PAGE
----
Annual Report on Exchange Arrangements and Exchange Restrictions 2005
Chapter

PERU

Author(s):
International Monetary Fund. Monetary and Capital Markets Department
Published Date:
September 2005
Share
  • ShareShare
Show Summary Details

(Position as of March 31, 2005)

Status Under IMF Articles of Agreement
Article VIIIDate of acceptance: February 15, 1961.
Exchange Arrangement
CurrencyThe currency of Peru is the Peruvian nuevo sol.
Exchange rate structureUnitary.
Classification
Managed floating with no predetermined path for the exchange rateThe exchange rate of the nuevo sol is determined by supply and demand in the foreign exchange market. However, the Central Reserve Bank of Peru (CRBP) may intervene in the foreign exchange market at its discretion to moderate sudden fluctuations in the exchange rate. In extraordinary circumstances, intervention may be effected through bonds indexed to the exchange rate. Exchange rates of currencies other than the dollar are determined on the basis of their cross-rates with the dollar.
Exchange taxNo.
Exchange subsidyNo.
Forward exchange market
Official cover of forward operationsThe CRBP has issued bonds indexed to the exchange rate and denominated in local currency as an instrument to cover forward sales of dollars. The use of this instrument is very rare and limited to cases of unusual volatility in the spot exchange rate associated with pressures arising from the sale of dollars in the futures market. These bonds were issued only during August to October 2002, and their balance as of the end of 2004 was zero.
Arrangements for Payments and Receipts
Prescription of currency requirementsNo.
Payments arrangements
Bilateral payments arrangements
OperativeA bilateral payment arrangement exists between the CRBP and the Bank Negara Malaysia. However, no transactions have been conducted under the arrangement since 1998.
Regional arrangementsPayments between Peru and the other LAIA countries may be made through accounts maintained with each other by the CRBP and the other central banks concerned within the framework of the multilateral clearing system of the LAIA.
Clearing agreementsYes.
Administration of controlBy law, there are no restrictions on exchange transactions, including holding, using, purchasing, or selling of foreign exchange.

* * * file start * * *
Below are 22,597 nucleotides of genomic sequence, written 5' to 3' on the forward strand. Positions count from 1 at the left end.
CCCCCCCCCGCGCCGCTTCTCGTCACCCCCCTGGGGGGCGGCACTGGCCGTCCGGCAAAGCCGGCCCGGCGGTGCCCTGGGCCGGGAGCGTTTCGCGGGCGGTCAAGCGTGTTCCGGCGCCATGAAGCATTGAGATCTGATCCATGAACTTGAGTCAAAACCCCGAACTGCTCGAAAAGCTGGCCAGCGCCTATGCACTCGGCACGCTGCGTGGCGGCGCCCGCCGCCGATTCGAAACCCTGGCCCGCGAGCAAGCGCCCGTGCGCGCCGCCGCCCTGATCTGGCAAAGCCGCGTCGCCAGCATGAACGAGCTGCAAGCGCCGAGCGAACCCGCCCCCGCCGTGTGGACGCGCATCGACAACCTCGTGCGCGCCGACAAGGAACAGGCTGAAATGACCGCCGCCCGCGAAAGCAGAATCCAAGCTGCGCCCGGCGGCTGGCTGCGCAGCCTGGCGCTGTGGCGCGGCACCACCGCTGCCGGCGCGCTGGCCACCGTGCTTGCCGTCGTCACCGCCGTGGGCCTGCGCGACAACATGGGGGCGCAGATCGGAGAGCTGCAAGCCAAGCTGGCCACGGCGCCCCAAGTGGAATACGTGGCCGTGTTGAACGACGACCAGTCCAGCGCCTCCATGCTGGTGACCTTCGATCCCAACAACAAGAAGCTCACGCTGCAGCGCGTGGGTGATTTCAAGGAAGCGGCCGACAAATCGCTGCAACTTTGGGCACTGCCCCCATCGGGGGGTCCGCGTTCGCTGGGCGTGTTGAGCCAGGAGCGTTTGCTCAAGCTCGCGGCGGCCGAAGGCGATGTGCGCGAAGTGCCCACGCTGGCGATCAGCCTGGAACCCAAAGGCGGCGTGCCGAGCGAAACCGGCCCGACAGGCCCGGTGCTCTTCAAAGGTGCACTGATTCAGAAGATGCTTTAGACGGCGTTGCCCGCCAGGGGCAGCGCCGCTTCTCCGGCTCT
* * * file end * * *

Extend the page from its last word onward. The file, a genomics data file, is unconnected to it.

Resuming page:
International security restrictionsNo.
Payments arrears
OfficialSmall amounts of outstanding arrears are owed primarily for unguaranteed suppliers’ credits, most of which are under negotiation with the government of Peru.
Controls on trade in gold (coins and/or bullion)No.
Controls on exports and imports of banknotesNo.
Resident Accounts
Foreign exchange accounts permittedYes.
Held domesticallyYes.
Held abroadYes.
Accounts in domestic currency held abroadNo.
Accounts in domestic currency convertible into foreign currencyYes.
Nonresident Accounts
Foreign exchange accounts permittedYes.
Domestic currency accountsYes.
Convertible into foreign currencyYes.
Blocked accountsNo.
Imports and Import Payments
Foreign exchange budgetNo.
Financing requirements for importsNo.
Documentation requirements for release of foreign exchange for importsNo.
Import licenses and other nontariff measures
Negative listImports may be prohibited for social, health, or security reasons.
Import taxes and/or tariffsEffective February 26, 2004, the basic tariff rates are zero, 4%, 7%, 12%, and 20% with a weighted average of 10%. A temporary surcharge of 5% applies to some agricultural, agribusiness, and textile products. Inputs and intermediate goods imported under the Temporary Admission Regime are exempt from import taxes.
A reference pricing system is in effect to protect local producers of corn, milk products, rice, and sugar. Effective December 7, 2004, the tariff rate on cigarettes was reduced to 12% from 20%, and the 5% import surcharge was lifted. Effective December 23, 2004, the application of a temporary 5% surcharge on certain capital goods is extended to December 31, 2005.
State import monopolyNo.
Exports and Export Proceeds
Repatriation requirementsNo.
Financing requirementsNo.
Documentation requirementsNo.
Export licensesNo.
Export taxesNo.
Payments for Invisible Transactions and Current Transfers
Controls on these transfersNo.